Is Star's spreadsheet really that bad?

        I've used it exclusively since 2002. I think it works just fine.

        • by mcgrew (92797) *
          I has to be better than Quattro or Lotus. I imagine it would be good, I prefer Star's WP to MS's.
  • Hi Peter, (Score:3, Insightful)

    by drunkennewfiemidget (712572) on Tuesday October 21, 2008 @08:34AM (#25451975) Homepage

    If you could just go ahead and convert all of those windows servers containing all of our business value into linux, that'd be great, mmmmk?

    Wouldn't it be cheaper for them to just stop upgrading to the latest and greatest and stick with what they've already got?

    (I am a linux fan and don't even run windows, it just seems like it'd be more money and less cost effective to start switching over just leaving things alone).

    • Re:Hi Peter, (Score:5, Insightful)

      by Bert64 (520050) <bert AT slashdot DOT firenzee DOT com> on Tuesday October 21, 2008 @09:17AM (#25452329) Homepage

      It would be cheaper to stay with what they already have, if only it were that easy...

      What happens when the current software reaches end of life? No patches, gaping security holes, nothing you can do about it... Have to upgrade, and possibly upgrade the hardware at the same time.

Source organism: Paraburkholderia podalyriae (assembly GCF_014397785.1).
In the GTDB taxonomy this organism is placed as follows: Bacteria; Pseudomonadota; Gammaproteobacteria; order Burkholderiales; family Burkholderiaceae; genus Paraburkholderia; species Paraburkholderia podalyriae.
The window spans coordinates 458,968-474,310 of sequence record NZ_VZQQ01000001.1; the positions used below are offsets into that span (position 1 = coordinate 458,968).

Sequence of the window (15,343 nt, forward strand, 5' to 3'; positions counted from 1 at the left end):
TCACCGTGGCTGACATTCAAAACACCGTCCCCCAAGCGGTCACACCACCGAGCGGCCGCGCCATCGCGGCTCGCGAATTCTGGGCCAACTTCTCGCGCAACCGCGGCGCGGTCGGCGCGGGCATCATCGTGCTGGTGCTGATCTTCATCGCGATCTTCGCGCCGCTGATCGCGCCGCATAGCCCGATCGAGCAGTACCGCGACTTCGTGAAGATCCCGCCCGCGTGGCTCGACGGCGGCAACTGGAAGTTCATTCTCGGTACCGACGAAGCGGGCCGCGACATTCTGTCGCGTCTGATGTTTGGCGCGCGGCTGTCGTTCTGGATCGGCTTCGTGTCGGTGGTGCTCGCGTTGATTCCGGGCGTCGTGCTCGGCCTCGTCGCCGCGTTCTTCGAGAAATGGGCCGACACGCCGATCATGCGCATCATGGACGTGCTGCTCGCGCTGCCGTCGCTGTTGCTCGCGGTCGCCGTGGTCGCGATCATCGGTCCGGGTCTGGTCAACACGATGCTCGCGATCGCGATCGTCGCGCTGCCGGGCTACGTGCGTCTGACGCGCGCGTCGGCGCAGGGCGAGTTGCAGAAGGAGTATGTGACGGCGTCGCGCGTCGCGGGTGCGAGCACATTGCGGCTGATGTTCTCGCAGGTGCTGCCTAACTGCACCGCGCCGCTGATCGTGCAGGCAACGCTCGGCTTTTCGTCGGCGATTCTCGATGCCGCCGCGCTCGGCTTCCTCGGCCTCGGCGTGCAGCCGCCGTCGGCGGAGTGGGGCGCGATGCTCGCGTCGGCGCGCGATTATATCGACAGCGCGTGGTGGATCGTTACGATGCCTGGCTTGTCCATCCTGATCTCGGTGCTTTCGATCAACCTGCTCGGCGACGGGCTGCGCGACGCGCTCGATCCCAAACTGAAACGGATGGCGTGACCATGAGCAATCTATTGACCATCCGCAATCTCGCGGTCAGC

What happens when you need to buy new or replacement hardware, the old software may not run on it, or its license may forbid it, meaning you now have some new and some old. Will you be able to run old alongside new, or will you start having compatibility problems that will force you to upgrade everything?

      If you move to open source, then future upgrades are a lot less painful, and its easier to retain older versions if you need to.

    • by Gazzonyx (982402)
      Yeah, so long as you're not looking down the barrel of a critical app that is about to hit end-of-life without an upgrade path. For instance, anyone who had a critical in house application using COM/OLE when Microsoft switch to .NET. You've gotta' switch before you've got no safety net, so why not use it as an opportunity to switch platforms?

      OTOH, to switch platforms solely for cost reasons, while said platform is treating you well, is fairly irresponsible and probably more costly than riding out your
  • Hell yeah! (Score:5, Funny)

    by cosmocain (1060326) on Tuesday October 21, 2008 @08:37AM (#25452001)
    The year of the Linux desktop is finally to come.

    ...again.
  • 8 years ago.. (Score:5, Interesting)

    by bigattichouse (527527) on Tuesday October 21, 2008 @08:40AM (#25452039) Homepage